The NYC Department of Cultural Affairs (DCLA) and Americans for the Arts have partnered to survey nonprofit cultural organizations in New York City in an effort to capture the full breadth of the financial impact of the COVID-19 outbreak. The subsequent report will look at the effects of the pandemic on NYC’s cultural sector from January, since the first case of the virus was detected in the U.S., through the present, taking into account estimates of projected future losses.
The goal of the survey is to better understand the damage caused by the pandemic—and its associated shutdowns, closures, cancellations, and other losses—in an effort to shape and inform future advocacy and relief initiatives. The report will also examine the early impact the public health crisis has had on groups operating in and serving the city’s most vulnerable communities.
“This survey is a first step toward understanding the full impact COVID-19 has had on New York’s cultural community. Quantifying that impact will be critical to shaping recovery efforts,” said Cultural Affairs Acting Commissioner Kathleen Hughes. “Assessing the damages sustained by organizations which are so integral to our communities, especially those that have proved most vulnerable to this crisis—low income neighborhoods and communities of color—will help us support the resurgence of every part of our city. A diverse and vibrant cultural sector is essential to a diverse and vibrant New York."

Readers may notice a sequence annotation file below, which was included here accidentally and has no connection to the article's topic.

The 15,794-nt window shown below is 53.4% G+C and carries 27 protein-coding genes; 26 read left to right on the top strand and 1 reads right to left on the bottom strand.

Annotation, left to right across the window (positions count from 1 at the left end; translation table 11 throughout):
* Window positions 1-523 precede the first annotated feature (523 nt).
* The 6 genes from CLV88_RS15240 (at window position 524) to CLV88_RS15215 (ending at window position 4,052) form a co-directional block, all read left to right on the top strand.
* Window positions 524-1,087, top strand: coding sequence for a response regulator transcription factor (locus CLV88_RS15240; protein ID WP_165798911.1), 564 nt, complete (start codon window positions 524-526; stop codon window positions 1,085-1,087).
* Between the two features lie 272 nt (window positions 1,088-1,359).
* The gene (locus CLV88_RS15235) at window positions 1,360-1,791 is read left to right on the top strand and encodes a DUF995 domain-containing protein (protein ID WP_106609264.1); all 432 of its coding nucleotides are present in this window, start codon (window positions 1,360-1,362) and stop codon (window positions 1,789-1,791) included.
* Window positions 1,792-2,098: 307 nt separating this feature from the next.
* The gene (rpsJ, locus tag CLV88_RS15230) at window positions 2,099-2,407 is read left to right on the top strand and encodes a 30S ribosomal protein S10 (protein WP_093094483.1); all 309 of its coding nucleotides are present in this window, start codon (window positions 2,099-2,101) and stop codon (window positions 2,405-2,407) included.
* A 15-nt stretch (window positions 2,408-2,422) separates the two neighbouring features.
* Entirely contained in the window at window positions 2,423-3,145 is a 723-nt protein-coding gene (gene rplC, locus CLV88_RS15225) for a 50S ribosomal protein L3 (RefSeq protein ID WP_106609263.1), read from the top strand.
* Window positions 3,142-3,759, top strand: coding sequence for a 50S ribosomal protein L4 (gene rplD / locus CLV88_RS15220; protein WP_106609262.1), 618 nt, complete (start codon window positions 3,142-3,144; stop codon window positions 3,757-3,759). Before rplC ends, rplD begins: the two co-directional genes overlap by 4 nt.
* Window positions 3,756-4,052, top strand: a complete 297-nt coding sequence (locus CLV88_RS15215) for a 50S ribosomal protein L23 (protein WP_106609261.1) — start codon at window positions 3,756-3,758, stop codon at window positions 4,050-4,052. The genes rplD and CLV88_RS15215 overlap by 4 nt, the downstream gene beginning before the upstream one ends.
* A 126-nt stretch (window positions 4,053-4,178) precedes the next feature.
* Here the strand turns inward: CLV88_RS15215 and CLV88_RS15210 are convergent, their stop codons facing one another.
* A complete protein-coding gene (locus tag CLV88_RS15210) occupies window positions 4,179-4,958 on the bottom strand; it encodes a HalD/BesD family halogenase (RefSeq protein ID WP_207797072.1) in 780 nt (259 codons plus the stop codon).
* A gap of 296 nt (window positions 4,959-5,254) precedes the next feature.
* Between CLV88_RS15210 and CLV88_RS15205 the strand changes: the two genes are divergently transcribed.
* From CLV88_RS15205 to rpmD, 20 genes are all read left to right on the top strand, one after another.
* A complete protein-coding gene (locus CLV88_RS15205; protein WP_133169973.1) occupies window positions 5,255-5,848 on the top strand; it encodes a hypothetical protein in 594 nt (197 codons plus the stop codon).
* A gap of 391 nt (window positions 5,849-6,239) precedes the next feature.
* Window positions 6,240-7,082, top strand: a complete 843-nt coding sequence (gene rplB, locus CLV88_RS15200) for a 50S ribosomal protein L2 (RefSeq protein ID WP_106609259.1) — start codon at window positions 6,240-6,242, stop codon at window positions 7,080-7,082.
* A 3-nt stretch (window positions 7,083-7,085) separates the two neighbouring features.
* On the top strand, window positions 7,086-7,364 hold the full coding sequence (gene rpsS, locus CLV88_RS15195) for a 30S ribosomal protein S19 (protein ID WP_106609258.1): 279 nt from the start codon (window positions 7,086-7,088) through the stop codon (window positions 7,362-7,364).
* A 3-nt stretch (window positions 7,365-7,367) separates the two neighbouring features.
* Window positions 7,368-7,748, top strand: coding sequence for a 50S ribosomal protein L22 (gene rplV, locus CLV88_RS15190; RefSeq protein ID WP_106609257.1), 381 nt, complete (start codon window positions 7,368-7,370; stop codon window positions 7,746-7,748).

More than 1,200 groups that have applied for DCLA funding in recent years will be encouraged to complete the five-minute survey over the next two weeks. If you represent a nonprofit arts and cultural organization, you can view and complete the survey by visiting Surveys.AmericansfortheArts.org.
The survey results will be collected by Americans for the Arts and sent to SMU DataArts, which will provide a detailed report.
“As we continue to think about how New York City will re-emerge from the COVID-19 crisis, we must consider the City's economic and emotional drivers, and our vibrant cultural sector is a huge part of that,” said Vicki Been, NYC's deputy mayor of housing and economic development. “The data we gain from this important collaboration with Americans for the Arts and SMU Data Arts will allow us to better understand the losses that organizations have faced, and ultimately to shape efforts, both public and private, aimed at supporting this indispensable part of New York City where it's needed most."